Pentecostal preacher from Nigeria has bi
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|Mon, 01-05-2009 - 5:51pm|
This is from Newsweek, who did a story on their Top 50 Global Elite. #49: E.A. Adeboye
E. A. Adeboye
A Pentecostal preacher from Nigeria has made big plans to save your soul.
By Lisa Miller | NEWSWEEK
Published Dec 20, 2008
From the magazine issue dated Jan 5, 2009
You may never have heard of E. A. Adeboye, but the pastor of The Redeemed Christian Church of God is one of the most successful preachers in the world. He boasts that his church has outposts in 110 countries. He has 14,000 branches—claiming 5 million members—in his home country of Nigeria alone. There are 360 RCCG churches in Britain, and about the same number in U.S. cities like Chicago, Dallas, and Tallahassee, Fla. Adeboye says he has sent missionaries to China and such Islamic countries as Pakistan and Malaysia. His aspirations are outsize. He wants to save souls, and he wants to do so by planting churches the way Starbucks used to build coffee shops: everywhere.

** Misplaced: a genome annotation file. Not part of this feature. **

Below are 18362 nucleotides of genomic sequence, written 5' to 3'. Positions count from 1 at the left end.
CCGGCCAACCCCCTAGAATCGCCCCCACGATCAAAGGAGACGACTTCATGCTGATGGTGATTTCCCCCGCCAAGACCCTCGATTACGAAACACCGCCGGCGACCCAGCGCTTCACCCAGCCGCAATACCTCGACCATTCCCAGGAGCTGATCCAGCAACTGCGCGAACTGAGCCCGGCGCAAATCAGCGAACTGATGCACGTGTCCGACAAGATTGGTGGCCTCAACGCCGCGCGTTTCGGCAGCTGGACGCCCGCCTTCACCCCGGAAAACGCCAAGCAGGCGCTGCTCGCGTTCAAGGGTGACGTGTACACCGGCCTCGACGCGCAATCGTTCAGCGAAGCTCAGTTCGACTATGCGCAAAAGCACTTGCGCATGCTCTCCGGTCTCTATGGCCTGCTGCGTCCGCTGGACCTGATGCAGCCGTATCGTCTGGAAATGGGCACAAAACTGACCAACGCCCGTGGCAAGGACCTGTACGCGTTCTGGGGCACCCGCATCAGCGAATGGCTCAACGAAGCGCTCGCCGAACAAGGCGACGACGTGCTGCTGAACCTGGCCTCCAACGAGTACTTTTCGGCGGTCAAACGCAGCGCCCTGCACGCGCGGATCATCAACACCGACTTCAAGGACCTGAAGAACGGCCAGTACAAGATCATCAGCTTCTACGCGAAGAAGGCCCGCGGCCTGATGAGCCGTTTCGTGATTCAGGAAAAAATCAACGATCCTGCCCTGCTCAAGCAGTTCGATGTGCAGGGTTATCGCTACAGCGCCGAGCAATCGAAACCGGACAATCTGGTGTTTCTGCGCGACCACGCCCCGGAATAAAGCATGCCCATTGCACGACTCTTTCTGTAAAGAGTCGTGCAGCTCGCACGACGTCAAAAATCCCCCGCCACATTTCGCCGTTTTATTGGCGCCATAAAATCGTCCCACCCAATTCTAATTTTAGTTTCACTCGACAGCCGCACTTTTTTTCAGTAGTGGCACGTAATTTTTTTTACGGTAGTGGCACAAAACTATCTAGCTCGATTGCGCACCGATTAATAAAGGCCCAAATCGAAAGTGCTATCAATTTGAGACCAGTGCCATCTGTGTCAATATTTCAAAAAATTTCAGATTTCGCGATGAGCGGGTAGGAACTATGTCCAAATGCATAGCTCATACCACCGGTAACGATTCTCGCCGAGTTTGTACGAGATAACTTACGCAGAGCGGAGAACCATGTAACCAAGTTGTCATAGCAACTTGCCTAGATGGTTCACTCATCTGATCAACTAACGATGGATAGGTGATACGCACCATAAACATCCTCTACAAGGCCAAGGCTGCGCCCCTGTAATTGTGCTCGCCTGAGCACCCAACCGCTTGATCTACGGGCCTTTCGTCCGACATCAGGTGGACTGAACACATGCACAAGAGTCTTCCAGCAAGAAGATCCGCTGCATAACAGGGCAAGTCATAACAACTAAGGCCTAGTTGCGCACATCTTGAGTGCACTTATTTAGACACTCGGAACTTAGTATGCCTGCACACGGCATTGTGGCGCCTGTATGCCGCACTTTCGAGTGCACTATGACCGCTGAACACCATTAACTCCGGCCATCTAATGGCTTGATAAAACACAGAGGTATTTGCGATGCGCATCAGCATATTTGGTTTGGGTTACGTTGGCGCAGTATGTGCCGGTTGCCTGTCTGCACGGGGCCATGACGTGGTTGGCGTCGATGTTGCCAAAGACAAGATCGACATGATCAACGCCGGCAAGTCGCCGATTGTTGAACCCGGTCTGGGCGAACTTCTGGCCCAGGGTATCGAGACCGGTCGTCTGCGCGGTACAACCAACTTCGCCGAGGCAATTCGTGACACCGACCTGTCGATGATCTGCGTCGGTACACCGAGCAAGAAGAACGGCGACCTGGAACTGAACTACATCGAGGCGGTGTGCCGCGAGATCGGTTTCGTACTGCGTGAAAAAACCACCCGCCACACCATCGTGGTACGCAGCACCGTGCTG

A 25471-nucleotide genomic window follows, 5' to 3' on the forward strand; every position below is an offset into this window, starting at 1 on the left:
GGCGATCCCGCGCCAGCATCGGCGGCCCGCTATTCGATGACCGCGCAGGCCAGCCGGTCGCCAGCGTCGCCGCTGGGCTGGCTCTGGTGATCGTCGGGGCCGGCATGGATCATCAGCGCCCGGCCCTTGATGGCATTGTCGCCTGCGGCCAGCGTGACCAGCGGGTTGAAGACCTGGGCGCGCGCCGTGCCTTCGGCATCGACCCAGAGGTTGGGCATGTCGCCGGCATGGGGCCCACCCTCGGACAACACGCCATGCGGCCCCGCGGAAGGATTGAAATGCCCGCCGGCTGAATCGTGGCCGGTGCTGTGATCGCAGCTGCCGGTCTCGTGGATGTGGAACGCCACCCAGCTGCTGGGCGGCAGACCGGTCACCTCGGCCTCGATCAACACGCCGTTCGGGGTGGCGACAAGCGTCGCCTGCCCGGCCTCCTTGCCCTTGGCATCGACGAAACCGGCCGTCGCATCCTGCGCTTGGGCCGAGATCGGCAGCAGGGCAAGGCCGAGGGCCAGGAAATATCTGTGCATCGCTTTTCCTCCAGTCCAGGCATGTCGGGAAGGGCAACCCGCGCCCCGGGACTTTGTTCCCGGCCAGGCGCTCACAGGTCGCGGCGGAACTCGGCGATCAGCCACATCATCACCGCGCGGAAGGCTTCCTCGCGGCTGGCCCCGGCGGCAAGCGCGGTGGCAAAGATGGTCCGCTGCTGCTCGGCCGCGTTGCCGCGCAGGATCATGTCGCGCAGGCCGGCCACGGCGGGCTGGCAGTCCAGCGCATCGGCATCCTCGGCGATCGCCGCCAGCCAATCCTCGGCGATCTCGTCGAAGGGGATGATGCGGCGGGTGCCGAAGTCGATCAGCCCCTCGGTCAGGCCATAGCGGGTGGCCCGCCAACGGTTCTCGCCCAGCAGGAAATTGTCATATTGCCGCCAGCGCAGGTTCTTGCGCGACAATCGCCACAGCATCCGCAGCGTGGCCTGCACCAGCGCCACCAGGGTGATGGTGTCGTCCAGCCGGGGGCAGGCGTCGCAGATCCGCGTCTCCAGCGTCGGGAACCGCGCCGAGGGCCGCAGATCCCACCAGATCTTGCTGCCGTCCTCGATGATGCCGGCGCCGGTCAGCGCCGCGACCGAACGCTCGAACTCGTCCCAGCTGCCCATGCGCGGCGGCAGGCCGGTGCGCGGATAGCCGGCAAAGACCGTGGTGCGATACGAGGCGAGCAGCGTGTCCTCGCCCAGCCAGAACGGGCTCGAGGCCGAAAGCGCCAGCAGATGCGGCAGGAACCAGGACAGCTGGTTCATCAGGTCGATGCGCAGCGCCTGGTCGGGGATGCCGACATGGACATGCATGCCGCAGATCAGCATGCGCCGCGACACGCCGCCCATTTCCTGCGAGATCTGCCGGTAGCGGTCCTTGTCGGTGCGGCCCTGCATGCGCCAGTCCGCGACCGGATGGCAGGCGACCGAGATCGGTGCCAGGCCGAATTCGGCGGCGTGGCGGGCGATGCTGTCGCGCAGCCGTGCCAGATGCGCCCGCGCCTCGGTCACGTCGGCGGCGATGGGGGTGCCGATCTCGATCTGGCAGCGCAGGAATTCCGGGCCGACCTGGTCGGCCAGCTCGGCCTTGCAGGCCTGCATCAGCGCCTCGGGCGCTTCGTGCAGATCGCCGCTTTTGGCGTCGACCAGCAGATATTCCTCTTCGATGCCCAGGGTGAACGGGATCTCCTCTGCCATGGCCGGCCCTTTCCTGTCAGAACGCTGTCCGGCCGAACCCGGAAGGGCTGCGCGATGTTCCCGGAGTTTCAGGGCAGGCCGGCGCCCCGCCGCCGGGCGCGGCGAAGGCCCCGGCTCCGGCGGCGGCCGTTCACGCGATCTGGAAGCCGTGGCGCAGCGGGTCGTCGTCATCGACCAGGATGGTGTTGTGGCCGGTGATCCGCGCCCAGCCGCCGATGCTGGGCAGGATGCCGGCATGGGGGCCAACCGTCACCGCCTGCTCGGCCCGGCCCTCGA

"In the developing world we say we want churches to be within five minutes' walk of every person," he tells NEWSWEEK. "In the developed world, we say five minutes of driving." Such a goal may seem outlandish, but Adeboye is a Pentecostal preacher: he believes in miracles. And Pentecostalism is the biggest, fastest-growing Christian movement since the Reformation.
One of the strangest images from the 2008 campaign was the YouTube clip of Alaska Gov. Sarah Palin in church, head bowed, palms turned up toward heaven, standing silently as Thomas Muthee, a Pentecostal preacher from Kenya, prayed for her freedom from witchcraft. The clip (and a NEWSWEEK article about it) triggered its own little culture skirmish, with secular observers calling Palin a "wack job" and conservative Christians responding "There's nothing wrong with her church!!!" Few commentators on either side noted how normal that scene was to hundreds of millions of Christians around the globe....
...article continues http://www.newsweek.com/id/176333
Why hide your light under a bushel of bears, I ask you?